No, this is not a blog post about the kind of landscape you’re accustomed to, though it might trigger a few ‘I want to be a Landscape Architect’ thoughts from a person or two.
The news this time is that I’m going through a landscape change myself, and to me it’s still a bit scary just to think about it.
The last such change in my life happened roughly ten years ago when I left my job as PHP Programmer and Systems Administrator at a small ISP to start my own company with a few colleagues from university. At that time, leaving PHP behind to learn this new (to me) fancy things called Zope and Python felt really weird, not to mention the fact that I was about 20 and knew no-one of my age that had successfully started a web development company (I mean, I live in a very small town, this is not Silicon Valley).
So cutting to the chase, I would like to let everybody know I will be joining the Landscape team at Canonical starting January 5th. I will not be leaving Enfold Systems though. We keep working together part time at least until April, where we expect to make at least one big release of a fully eggified Enfold Server based on Plone 3.2 in that timeframe. After April, I will still be doing work for Enfold Systems, but the time available for that will much more constrained.
Joining the Landscape team is very exciting to me, not only because I will get to work with some really smart people, but also because I will be working from home and being supervised by one of the top minds in the Brazilian Python scene: Gustavo Niemeyer, responsible for pearls like `Mocker`, `Storm` and `Smart`. And on top of that, I will get to learn new ways of managing and collaborating within a distributed software development team, a subject that was theme for my graduation thesis.
Last, but not least important, there’s a long story of back and forth between me and Canonical that dates back as far as 2004. On that year, DebConf 4 was happening in Porto Alegre which is about one hour drive from where I live.
Hanging out on the #zope3-dev irc channel I’ve noticed that one guy, Steve Alexander, connected from an IP range in Brazil. That struck me as odd because I didn’t know Steve very well, but maybe well enough to guess that something hot was going on. So Steve told me he was here for DebConf, and I self-invited me to stop by and say `hi`.
Arriving at DebConf, I met Steve personally for the first time, and again had an odd sensation there: Steve and about 30-40 folks where separated from the rest of the DebConf crowd on their own room, hacking away. I also met Mark Shuttleworth there and saw him talk about his space flight. That was one of the most exciting things and very heart-warming to me since my dream as a kid was to be an astronaut.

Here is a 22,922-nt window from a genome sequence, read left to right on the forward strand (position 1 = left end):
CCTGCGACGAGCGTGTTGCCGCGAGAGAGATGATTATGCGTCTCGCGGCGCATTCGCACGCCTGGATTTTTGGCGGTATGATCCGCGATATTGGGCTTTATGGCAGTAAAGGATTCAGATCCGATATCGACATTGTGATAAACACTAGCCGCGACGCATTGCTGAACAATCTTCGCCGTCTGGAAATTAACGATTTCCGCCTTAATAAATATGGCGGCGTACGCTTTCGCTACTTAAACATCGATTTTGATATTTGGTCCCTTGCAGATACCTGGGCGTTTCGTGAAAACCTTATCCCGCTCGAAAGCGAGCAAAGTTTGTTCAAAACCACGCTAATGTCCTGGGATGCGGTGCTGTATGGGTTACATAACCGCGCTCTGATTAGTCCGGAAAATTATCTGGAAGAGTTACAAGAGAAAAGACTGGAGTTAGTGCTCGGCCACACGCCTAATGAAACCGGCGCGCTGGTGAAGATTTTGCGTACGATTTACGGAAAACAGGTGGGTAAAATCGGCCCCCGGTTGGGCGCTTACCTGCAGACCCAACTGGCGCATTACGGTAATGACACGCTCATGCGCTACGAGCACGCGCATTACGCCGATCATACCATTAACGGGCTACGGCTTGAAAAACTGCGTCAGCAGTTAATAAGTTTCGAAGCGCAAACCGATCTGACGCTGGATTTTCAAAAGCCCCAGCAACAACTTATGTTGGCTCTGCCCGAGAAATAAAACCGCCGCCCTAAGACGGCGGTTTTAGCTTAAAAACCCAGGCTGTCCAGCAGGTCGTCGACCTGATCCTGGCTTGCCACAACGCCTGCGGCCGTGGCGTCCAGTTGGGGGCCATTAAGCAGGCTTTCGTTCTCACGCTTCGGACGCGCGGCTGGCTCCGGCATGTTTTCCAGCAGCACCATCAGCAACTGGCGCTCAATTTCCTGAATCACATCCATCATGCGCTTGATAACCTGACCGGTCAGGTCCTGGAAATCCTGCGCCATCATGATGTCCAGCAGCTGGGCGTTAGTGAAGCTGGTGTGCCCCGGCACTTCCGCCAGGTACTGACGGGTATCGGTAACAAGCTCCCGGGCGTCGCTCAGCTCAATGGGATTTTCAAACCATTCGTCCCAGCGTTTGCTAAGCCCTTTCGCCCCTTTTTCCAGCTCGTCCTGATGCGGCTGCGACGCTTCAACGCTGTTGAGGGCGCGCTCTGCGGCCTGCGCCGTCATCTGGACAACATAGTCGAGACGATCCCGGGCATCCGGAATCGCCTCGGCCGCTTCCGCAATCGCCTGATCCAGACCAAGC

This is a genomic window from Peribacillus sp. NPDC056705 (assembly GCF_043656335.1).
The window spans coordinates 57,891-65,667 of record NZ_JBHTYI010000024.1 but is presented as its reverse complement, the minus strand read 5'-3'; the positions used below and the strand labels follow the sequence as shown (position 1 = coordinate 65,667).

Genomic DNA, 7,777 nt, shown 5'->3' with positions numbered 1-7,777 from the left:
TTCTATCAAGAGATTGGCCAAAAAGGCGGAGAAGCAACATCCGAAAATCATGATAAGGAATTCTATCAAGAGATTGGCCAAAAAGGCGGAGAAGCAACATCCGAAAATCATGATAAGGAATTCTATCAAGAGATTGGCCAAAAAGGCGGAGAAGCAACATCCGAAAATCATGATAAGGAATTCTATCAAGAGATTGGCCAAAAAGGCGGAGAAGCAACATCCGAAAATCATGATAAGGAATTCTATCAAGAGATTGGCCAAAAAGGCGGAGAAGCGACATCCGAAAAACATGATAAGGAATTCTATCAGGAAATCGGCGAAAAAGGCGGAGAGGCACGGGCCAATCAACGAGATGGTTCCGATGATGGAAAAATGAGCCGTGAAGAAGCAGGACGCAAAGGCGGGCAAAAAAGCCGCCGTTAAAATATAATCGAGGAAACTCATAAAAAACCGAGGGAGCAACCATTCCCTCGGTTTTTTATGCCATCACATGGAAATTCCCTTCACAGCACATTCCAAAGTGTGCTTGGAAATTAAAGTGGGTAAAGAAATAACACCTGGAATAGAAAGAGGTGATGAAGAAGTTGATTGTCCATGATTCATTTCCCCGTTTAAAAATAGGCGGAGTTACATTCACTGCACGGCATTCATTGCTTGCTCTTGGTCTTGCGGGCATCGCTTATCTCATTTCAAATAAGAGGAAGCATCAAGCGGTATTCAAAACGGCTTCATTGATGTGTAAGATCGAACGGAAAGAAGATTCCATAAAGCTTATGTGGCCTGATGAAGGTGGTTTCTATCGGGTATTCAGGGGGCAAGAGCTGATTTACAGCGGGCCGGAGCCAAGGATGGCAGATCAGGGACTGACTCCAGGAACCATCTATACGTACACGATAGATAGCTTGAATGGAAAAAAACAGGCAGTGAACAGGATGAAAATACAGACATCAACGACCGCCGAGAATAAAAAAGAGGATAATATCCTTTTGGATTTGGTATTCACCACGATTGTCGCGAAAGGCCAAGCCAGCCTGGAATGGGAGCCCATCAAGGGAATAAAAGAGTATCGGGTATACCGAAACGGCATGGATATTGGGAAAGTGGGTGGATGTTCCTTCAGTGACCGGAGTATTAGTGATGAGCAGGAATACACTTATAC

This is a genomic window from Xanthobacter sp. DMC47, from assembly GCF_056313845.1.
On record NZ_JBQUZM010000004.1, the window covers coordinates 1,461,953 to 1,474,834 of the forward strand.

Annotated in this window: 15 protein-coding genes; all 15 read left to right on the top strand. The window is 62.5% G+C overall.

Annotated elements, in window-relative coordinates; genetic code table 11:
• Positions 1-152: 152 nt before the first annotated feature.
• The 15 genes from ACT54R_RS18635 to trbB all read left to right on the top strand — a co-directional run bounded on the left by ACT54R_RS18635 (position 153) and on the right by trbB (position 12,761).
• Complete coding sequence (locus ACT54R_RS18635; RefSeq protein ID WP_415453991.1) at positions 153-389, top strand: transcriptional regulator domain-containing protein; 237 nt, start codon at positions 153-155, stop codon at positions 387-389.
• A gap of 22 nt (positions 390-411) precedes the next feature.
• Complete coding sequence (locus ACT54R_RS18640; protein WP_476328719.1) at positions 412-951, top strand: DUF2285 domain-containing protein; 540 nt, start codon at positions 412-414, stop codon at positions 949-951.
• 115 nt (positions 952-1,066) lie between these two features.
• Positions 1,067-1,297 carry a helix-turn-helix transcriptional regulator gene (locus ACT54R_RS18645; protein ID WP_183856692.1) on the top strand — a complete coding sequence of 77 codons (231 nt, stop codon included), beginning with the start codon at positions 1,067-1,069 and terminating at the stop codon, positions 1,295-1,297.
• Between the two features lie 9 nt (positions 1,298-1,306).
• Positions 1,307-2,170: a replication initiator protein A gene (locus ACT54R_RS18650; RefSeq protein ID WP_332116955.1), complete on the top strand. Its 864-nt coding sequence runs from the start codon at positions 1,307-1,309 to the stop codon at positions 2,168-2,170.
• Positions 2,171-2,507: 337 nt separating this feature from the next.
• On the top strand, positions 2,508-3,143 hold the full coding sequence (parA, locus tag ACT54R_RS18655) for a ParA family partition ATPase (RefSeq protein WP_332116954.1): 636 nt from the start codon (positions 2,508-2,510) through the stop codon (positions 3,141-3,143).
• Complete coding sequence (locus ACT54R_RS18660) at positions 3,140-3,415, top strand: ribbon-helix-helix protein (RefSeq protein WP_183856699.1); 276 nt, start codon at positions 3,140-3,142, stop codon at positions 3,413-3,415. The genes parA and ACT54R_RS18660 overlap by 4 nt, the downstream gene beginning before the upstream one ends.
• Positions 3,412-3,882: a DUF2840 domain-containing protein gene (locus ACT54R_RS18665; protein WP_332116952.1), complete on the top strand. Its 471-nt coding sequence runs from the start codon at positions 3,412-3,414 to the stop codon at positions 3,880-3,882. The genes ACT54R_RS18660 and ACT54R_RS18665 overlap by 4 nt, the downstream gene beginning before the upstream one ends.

Later on that same day I came to know they were creating a new distro: they were taking name suggestions and voting. It was not surprise at least to me when I first saw Ubuntu being mentioned in the news, though I don’t recall clearly if that was one of the suggestions being voted.
Having just finished a big project using Zope 3 and relational databases, Steve quickly asked for my input on the preliminary design of a Zope 3-based web application for managing translations, which I promptly gave. The code I was looking at right there was the beginning of Launchpad. Up until very recently, Launchpad was powered by a creation of mine named `sqlos`, which has now been replaced by `storm`.
Steve asked me if I was interested in joining the team, but I had to decline given that I had just signed up with Enfold Systems, which was only about a month old at that time. I did put them in touch with a good friend I met only a couple years before: Christian Reis (kiko). In retrospect, that might have been one of the best contributions I made to Canonical, and to Open Source in general.
So, all in all, very exciting news for me. Canonical has a special place in my heart since I basically saw when Ubuntu and Launchpad were born and have some really good friends working there. The situation is no different with Enfold Systems. I have been working with Alan Runyan since before Enfold was Enfold, and really since before Plone was Plone: when Plone 1.0 was announced I was with Alan Runyan, Paul Everitt and Alexander Limi in Paris, at SolutionsLinux 2003, participating on a Zope 3 sprint, mind you.
To summarize, I will be splitting my time between Enfold Systems and Canonical between January 5th and April 1st 2009. After that I will be working full time at Canonical but still expect to contribute significantly at Enfold Systems. One of the responsibilities I have right now and which I don’t want to drop is building the Plone installers for Windows. Hopefully I will keep doing that. Unless some Ubuntu dude sneaks in by night and erases my Windows partition, that is. :)